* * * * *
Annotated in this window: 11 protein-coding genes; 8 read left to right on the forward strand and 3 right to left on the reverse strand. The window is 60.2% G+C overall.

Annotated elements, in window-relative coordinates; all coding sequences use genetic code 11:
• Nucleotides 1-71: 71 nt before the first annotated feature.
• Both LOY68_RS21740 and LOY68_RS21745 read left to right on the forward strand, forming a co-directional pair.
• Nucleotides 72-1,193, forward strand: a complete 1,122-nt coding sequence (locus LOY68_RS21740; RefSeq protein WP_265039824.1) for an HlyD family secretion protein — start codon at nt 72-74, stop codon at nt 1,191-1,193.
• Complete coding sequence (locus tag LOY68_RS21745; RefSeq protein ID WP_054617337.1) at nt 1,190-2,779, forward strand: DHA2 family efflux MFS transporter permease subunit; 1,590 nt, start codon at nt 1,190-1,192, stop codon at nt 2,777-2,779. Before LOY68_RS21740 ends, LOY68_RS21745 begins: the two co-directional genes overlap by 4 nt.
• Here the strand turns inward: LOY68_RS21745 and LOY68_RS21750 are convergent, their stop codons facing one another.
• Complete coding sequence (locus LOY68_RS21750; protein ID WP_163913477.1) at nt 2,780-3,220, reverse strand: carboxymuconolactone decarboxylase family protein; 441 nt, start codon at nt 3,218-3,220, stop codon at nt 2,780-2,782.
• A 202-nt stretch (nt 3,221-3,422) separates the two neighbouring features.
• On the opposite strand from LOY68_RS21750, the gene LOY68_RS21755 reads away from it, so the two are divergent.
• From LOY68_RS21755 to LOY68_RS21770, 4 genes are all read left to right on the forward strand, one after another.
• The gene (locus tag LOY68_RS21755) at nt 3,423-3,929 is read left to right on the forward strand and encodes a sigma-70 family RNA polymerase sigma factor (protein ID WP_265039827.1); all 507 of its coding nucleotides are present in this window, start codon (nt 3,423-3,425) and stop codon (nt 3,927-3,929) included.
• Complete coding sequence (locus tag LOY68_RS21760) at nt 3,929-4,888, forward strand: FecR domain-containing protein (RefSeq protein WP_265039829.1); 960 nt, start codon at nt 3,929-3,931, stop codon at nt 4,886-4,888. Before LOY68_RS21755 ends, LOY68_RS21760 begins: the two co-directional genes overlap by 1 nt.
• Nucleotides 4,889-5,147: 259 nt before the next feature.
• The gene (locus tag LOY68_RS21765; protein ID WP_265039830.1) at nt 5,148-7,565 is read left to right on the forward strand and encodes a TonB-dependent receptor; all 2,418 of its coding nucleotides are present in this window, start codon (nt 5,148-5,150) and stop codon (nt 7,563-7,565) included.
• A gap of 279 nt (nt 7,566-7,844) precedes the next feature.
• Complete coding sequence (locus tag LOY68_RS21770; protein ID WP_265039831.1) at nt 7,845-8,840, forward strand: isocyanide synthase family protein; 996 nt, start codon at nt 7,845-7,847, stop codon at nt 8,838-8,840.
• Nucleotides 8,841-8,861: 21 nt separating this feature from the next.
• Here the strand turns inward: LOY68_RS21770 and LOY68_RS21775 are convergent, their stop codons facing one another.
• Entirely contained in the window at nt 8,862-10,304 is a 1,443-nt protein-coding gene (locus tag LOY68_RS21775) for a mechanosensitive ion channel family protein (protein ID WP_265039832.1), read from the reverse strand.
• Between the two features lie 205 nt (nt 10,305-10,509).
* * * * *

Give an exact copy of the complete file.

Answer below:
Annotated in this window: 11 protein-coding genes; 8 read left to right on the forward strand and 3 right to left on the reverse strand. The window is 60.2% G+C overall.

Annotated elements, in window-relative coordinates; all coding sequences use genetic code 11:
• Nucleotides 1-71: 71 nt before the first annotated feature.
• Both LOY68_RS21740 and LOY68_RS21745 read left to right on the forward strand, forming a co-directional pair.
• Nucleotides 72-1,193, forward strand: a complete 1,122-nt coding sequence (locus LOY68_RS21740; RefSeq protein WP_265039824.1) for an HlyD family secretion protein — start codon at nt 72-74, stop codon at nt 1,191-1,193.
• Complete coding sequence (locus tag LOY68_RS21745; RefSeq protein ID WP_054617337.1) at nt 1,190-2,779, forward strand: DHA2 family efflux MFS transporter permease subunit; 1,590 nt, start codon at nt 1,190-1,192, stop codon at nt 2,777-2,779. Before LOY68_RS21740 ends, LOY68_RS21745 begins: the two co-directional genes overlap by 4 nt.
• Here the strand turns inward: LOY68_RS21745 and LOY68_RS21750 are convergent, their stop codons facing one another.
• Complete coding sequence (locus LOY68_RS21750; protein ID WP_163913477.1) at nt 2,780-3,220, reverse strand: carboxymuconolactone decarboxylase family protein; 441 nt, start codon at nt 3,218-3,220, stop codon at nt 2,780-2,782.
• A 202-nt stretch (nt 3,221-3,422) separates the two neighbouring features.
• On the opposite strand from LOY68_RS21750, the gene LOY68_RS21755 reads away from it, so the two are divergent.
• From LOY68_RS21755 to LOY68_RS21770, 4 genes are all read left to right on the forward strand, one after another.
• The gene (locus tag LOY68_RS21755) at nt 3,423-3,929 is read left to right on the forward strand and encodes a sigma-70 family RNA polymerase sigma factor (protein ID WP_265039827.1); all 507 of its coding nucleotides are present in this window, start codon (nt 3,423-3,425) and stop codon (nt 3,927-3,929) included.
• Complete coding sequence (locus tag LOY68_RS21760) at nt 3,929-4,888, forward strand: FecR domain-containing protein (RefSeq protein WP_265039829.1); 960 nt, start codon at nt 3,929-3,931, stop codon at nt 4,886-4,888. Before LOY68_RS21755 ends, LOY68_RS21760 begins: the two co-directional genes overlap by 1 nt.
• Nucleotides 4,889-5,147: 259 nt before the next feature.
• The gene (locus tag LOY68_RS21765; protein ID WP_265039830.1) at nt 5,148-7,565 is read left to right on the forward strand and encodes a TonB-dependent receptor; all 2,418 of its coding nucleotides are present in this window, start codon (nt 5,148-5,150) and stop codon (nt 7,563-7,565) included.
• A gap of 279 nt (nt 7,566-7,844) precedes the next feature.
• Complete coding sequence (locus tag LOY68_RS21770; protein ID WP_265039831.1) at nt 7,845-8,840, forward strand: isocyanide synthase family protein; 996 nt, start codon at nt 7,845-7,847, stop codon at nt 8,838-8,840.
• Nucleotides 8,841-8,861: 21 nt separating this feature from the next.
• Here the strand turns inward: LOY68_RS21770 and LOY68_RS21775 are convergent, their stop codons facing one another.
• Entirely contained in the window at nt 8,862-10,304 is a 1,443-nt protein-coding gene (locus tag LOY68_RS21775) for a mechanosensitive ion channel family protein (protein ID WP_265039832.1), read from the reverse strand.
• Between the two features lie 205 nt (nt 10,305-10,509).